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The Todd Marcus Jazz Orchestra Plays An Die Musik

January 20, 2014
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1604780_10153659329250082_594165360_nOver this past Friday, Saturday and Sunday, the Todd Marcus Jazz Orchestra gave concerts in New York, Philadelphia, Baltimore, and Washington to prepare for Monday’s recording of a new album, Blues for Tahrir. It was a smart way to road test the material before committing it to a hard drive. Saturday’s show at An Die Musik Live was especially important because half the band has ties to Maryland, including the group’s leader, composer, arranger, and bass clarinetist. Wearing a black suit with a reddish crew cut and goatee, Marcus sat in the 11 o’clock position on the semi-circle of six horn players in the front of the stage. The Sandtown community organizer’s father was born in Egypt, and Egyptian themes have always been an undercurrent in his music, but with this new project they rise to the surface.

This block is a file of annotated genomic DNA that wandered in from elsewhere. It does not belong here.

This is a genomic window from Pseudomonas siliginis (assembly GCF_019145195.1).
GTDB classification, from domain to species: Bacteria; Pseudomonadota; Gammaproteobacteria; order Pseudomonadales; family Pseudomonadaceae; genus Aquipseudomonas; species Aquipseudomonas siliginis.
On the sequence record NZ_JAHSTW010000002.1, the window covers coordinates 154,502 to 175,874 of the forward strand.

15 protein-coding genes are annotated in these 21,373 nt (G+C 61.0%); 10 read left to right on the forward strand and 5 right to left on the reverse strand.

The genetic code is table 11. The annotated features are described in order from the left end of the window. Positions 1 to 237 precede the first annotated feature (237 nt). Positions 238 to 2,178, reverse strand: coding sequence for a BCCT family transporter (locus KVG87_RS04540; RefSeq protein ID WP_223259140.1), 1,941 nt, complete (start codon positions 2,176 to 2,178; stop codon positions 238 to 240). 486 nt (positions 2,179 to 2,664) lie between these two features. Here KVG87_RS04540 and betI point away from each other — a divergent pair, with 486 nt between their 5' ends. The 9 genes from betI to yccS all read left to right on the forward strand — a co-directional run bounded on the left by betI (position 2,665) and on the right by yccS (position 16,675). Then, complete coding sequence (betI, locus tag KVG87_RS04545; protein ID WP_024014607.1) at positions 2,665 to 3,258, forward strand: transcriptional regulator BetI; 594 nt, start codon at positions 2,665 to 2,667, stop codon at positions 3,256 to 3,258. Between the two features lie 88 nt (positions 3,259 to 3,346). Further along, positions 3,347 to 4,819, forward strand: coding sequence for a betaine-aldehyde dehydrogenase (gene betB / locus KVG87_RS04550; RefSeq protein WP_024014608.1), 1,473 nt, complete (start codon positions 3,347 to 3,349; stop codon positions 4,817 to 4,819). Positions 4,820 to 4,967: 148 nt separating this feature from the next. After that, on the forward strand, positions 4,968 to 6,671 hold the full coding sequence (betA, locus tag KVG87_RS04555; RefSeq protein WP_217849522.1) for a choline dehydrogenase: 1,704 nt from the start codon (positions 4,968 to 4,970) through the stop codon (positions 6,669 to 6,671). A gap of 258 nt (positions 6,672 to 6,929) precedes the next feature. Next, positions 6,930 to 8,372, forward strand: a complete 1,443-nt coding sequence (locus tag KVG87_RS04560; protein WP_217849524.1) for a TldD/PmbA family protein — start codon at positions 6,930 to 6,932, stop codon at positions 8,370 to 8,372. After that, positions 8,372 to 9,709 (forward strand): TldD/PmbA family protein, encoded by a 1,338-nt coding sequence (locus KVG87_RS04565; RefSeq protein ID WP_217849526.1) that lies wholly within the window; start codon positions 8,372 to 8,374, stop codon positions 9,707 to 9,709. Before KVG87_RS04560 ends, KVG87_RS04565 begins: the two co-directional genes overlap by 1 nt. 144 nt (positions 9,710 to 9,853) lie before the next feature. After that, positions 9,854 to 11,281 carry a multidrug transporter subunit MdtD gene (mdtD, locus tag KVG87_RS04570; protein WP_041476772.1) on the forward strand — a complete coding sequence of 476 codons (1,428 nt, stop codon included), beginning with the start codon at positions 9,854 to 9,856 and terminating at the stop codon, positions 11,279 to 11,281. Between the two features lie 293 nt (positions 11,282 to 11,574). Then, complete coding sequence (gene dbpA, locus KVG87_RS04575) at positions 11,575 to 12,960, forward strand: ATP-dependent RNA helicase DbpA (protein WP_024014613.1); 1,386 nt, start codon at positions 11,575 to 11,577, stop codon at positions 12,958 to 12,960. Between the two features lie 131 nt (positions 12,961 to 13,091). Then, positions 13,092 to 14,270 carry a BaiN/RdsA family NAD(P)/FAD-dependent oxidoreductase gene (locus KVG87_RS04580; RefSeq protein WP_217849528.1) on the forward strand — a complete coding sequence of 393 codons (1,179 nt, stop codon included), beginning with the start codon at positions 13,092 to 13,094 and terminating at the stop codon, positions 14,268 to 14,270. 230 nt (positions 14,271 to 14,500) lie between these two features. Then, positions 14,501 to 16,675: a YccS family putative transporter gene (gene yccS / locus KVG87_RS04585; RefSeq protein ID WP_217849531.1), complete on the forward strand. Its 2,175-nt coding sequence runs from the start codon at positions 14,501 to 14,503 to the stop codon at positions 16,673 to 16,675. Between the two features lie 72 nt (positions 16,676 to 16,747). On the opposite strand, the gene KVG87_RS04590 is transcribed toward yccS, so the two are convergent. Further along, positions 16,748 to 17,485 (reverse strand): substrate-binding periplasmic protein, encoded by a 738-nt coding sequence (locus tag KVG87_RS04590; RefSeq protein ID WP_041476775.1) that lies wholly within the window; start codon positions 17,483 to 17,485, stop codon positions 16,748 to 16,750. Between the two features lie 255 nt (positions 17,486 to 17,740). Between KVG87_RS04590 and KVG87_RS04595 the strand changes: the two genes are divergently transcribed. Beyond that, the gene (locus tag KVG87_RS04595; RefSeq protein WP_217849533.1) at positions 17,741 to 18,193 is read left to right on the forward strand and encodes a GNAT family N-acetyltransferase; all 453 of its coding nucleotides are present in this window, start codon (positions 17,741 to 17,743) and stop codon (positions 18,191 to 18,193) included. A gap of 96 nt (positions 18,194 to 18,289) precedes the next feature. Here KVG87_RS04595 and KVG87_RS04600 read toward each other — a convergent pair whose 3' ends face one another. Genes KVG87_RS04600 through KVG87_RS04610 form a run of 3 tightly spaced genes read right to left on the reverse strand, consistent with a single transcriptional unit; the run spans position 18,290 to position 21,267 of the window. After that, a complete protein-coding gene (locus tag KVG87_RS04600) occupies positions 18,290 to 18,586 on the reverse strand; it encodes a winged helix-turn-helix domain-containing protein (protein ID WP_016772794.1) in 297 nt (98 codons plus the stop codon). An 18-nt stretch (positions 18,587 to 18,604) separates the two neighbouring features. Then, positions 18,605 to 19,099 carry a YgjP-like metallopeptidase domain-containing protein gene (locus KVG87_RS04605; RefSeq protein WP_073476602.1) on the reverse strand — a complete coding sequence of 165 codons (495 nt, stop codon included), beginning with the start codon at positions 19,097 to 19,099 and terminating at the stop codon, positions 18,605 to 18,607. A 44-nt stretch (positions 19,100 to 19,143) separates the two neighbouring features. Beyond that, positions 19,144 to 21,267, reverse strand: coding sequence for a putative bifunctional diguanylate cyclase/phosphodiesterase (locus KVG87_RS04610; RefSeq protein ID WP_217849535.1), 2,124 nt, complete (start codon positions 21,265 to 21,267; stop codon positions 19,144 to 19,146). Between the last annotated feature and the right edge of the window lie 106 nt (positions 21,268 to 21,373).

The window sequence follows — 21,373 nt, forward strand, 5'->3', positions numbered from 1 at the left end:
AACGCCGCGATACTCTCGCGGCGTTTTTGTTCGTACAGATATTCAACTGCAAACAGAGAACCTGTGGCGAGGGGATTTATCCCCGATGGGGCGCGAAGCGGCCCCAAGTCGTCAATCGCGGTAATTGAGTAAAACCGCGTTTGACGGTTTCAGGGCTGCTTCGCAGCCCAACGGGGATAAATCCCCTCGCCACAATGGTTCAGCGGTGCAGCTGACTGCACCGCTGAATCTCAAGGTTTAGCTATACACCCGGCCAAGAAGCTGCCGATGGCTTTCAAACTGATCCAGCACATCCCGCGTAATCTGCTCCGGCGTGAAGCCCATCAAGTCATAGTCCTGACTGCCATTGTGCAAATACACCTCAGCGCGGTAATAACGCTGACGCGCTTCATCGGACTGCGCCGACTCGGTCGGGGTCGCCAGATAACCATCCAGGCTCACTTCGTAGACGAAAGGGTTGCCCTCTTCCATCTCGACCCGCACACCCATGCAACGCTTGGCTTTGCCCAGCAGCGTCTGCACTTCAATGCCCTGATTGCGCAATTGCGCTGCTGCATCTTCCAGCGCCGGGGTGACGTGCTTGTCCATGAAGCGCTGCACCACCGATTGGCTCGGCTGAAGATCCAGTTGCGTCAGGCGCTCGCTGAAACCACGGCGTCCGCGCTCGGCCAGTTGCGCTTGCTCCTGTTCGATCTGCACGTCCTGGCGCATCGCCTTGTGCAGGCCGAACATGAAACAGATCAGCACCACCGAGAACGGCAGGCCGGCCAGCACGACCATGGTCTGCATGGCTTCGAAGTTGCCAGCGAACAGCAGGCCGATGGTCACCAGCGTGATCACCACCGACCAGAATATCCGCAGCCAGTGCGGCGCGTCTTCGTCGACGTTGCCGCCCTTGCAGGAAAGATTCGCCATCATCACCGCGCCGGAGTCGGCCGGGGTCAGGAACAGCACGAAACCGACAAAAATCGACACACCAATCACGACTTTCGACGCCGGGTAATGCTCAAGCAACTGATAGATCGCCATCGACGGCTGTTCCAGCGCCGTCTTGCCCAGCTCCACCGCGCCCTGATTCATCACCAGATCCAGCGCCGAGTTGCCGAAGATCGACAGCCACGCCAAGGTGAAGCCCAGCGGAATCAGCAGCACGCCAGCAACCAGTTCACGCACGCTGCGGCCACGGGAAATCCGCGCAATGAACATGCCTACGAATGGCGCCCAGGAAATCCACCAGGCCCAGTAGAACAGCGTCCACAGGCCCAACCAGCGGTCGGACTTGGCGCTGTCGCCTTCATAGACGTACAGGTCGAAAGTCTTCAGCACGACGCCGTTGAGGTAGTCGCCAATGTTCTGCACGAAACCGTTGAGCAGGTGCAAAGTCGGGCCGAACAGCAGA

Marcus, a Christian minister, is clearly fascinated by Islamic musical motifs, and these were prominent in the four-movement suite that gives the new album its title. Marcus spoke to the crowded room of how the protests, victorious fireworks and brutal suppression in Cairo’s Tahrir Square have created a roller coaster of hopes and worries–and that too was reflected in the music.

On Saturday the suite began with “Adhan,” named after the Islamic call to prayer. Marcus’s regular nonet, supplemented by frame drummer Jon Seligman, created its own invitation to meditation with an intriguing ensemble theme. Alto saxophonist Russell Kirk responded to the invitation with a long solo that began quietly and with pauses but built to a fiery finish. This segued into “Tears on the Square,” a mournful lament highlighted by the wordless vowels of Irene Jalenti’s vocal. The third movement, “Reflection,” began with Xavier Davis’s unresolved piano figure that created a tension seized upon by Marcus’s bass clarinet solo which seemed to wrestle with both the optimism and pessimism created by recent events in Egypt. This segued into the final movement, “Protest,” which seemed to blow open the impasse between those positive and negative feelings by demanding freedom in the form of long explosive solos by Marcus, alto saxophonist Brent Birkhead and drummer Eric Kennedy.

Also performing were trumpeter Alex Norris, tenor saxophonist Greg Tardy, trombonist Alan Ferber and bassist Jeff Reed. This week An Die Musik Live offers jazz by Brad Linde & Friends on Tuesday, by Jeff Antoniuk & the Jazz Update on Thursday and by pianist Benito Gonzalez Frid.